French Authorities Seized More Than 27,000 Potentially Looted Archaeological Artifacts Hoarded by a Single Collector in Belgium

The suspect said he found ancient Roman coins in his apple orchard in Belgium, but experts say that is impossible.

Roman coins supposedly discovered in Belgium are believed to have been illegally excavated in France. Photo courtesy of the Onroerend Erfgoed, the Flemish Organization for Immovable Heritage.
Roman coins supposedly discovered in Belgium are believed to have been illegally excavated in France. Photo courtesy of the Onroerend Erfgoed, the Flemish Organization for Immovable Heritage.

French authorities in Belgium have seized a massive haul of 27,400 Roman coins and artifacts believed to have been illegally excavated throughout eastern France. Following a joint investigation by the two nations, officials found the hoard in the possession of a French man and his mother living in Belgium.

“The offender is liable to imprisonment and hundreds of thousands of Euros in customs fines,” Bruno Le Maire, France’s economy minister, said in a statement to the Guardian. “This is a clear message to those who, for the benefit and selfish pleasure of a few, rob us of our common heritage and erase entire swaths of our history.”

Altogether, officials believe the treasures are worth €772,685 ($946,670), reports De Standard.

Identified only as Patrice T., the subject of the ongoing criminal investigation is suspected of planting his illegal archaeological finds from France in Belgium.

Some of the thousands of objects believed to have been looted in France and recovered during a French authorities' raid of the home of a man identified only as Patrice T. Photo courtesy of the Douane Française, the Directorate-General of Customs and Indirect Taxes.

Some of the thousands of objects believed to have been looted in France and recovered during the raid of the home of a man identified only as Patrice T. Photo courtesy of the Douane Française, the directorate-general of customs and indirect taxes.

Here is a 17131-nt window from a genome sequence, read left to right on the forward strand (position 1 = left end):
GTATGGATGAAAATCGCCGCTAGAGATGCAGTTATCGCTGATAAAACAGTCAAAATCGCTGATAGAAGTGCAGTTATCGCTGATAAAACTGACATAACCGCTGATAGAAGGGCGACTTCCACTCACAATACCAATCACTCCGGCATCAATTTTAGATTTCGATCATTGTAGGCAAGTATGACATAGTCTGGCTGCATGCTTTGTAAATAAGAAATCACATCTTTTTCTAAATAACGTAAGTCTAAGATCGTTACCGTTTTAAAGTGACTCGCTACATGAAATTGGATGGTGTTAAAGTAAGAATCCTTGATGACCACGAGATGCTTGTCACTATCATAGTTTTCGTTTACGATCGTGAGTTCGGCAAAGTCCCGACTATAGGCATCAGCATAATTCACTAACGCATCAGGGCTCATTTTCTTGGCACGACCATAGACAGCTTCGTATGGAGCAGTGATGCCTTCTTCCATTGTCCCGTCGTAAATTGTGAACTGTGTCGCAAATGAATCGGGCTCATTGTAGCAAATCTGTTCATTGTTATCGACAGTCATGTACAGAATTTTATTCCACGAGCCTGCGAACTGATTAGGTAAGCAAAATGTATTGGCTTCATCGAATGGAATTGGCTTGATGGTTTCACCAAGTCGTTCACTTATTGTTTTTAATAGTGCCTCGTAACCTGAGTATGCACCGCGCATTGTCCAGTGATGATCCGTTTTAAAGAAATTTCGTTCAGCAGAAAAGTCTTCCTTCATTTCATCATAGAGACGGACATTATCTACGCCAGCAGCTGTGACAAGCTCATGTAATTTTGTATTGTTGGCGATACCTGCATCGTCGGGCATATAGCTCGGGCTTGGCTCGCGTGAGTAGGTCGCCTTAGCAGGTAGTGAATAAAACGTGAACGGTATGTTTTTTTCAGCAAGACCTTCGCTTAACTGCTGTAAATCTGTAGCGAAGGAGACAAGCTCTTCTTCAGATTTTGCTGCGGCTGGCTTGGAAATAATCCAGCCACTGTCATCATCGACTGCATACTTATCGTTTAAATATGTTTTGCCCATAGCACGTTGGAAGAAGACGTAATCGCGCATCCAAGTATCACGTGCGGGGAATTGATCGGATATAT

Using a metal detector is outlawed in France except in scientific research. Under Belgian law, personal use of metal detectors is allowed, and the finder is entitled to keep his discoveries if he owns the land where they are found.

The case has been under investigation since October 2019, when Patrice called Onroerend Erfgoed, the Flemish Organization for Immovable Heritage, claiming that he had recently purchased an apple orchard in the Belgian town of Gingelom and that, while cleaning the property, he had found 14,154 Roman coins.

Roman coins supposedly discovered in Belgium are believed to have been illegally excavated in France. Photo courtesy of the Onroerend Erfgoed, the Flemish Organization for Immovable Heritage.

Roman coins supposedly discovered in Belgium are believed to have been illegally excavated in France. Photo courtesy of the Onroerend Erfgoed, the Flemish Organization for Immovable Heritage.

Archaeologist Marleen Martens was one of five agency experts sent to investigate. “He opened the car boot and showed me two enormous plastic buckets filled to the brim. I had never seen so many coins,” she told La Voix du Nord.

The agency team immediately sensed that something wasn’t right and shared their suspicions with French authorities.

“During the site survey we concluded that it was impossible for the coins to have come from this site,” Martens told the Het Nieuwsblad newspaper. “They were located in an earth layer that was formed after the Middle Ages. A few coins could exceptionally still toss up. But 14,000?”

Patrice’s cache of antiquities includes Bronze bracelets, Iron Age torques, Roman coins and brooches, Renaissance belt buckles, artifacts from the Middle Ages, and other antiquities. Among them is a hollow copper Roman dodecahedron, a rare and mysterious 12-faced object of unknown use, of which there are only 100 or so extant examples. The majority of the coins were likely buried by the end of the third century.

French customs officials believe Patrice amassed the collection through “the looting of various sites in France,” according a statement cited by Agence France Presse. By taking advantage of the differences between French and Belgian law, Patrice then allegedly sought to pass off the illicit finds as legitimate.

Patrice has a long history of archaeological discoveries, reports De Standaard, including 5,250 coins from the third and fourth century, which he supposedly found by a road in Pierreville, France, in 1993, and was allowed to keep.


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